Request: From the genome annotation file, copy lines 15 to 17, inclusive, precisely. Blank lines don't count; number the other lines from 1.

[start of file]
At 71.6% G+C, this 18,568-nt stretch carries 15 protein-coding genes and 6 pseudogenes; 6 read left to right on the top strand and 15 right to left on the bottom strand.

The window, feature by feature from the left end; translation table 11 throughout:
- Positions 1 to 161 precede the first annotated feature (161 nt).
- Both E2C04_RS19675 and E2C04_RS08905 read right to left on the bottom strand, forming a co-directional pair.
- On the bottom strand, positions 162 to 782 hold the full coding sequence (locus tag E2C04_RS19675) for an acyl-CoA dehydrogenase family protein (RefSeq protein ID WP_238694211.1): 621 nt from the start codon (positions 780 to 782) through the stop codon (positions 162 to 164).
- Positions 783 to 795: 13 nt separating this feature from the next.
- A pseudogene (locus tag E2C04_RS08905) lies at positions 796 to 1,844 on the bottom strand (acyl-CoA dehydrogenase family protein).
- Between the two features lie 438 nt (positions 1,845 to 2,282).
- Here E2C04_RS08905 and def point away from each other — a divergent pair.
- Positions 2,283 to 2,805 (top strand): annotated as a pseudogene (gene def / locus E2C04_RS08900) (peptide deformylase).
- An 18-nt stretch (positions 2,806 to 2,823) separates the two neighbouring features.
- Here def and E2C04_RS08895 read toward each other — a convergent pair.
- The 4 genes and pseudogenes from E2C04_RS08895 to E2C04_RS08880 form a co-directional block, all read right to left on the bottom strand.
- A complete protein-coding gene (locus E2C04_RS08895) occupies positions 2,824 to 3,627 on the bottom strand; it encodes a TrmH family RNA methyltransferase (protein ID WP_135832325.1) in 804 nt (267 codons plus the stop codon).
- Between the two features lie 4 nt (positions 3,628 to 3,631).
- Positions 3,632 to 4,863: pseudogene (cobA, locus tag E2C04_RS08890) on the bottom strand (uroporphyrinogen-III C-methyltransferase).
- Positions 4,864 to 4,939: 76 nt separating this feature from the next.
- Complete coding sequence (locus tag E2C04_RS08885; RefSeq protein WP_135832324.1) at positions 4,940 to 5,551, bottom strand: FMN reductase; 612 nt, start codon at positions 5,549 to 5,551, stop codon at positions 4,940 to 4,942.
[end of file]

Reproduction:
- Between the two features lie 4 nt (positions 3,628 to 3,631).
- Positions 3,632 to 4,863: pseudogene (cobA, locus tag E2C04_RS08890) on the bottom strand (uroporphyrinogen-III C-methyltransferase).
- Positions 4,864 to 4,939: 76 nt separating this feature from the next.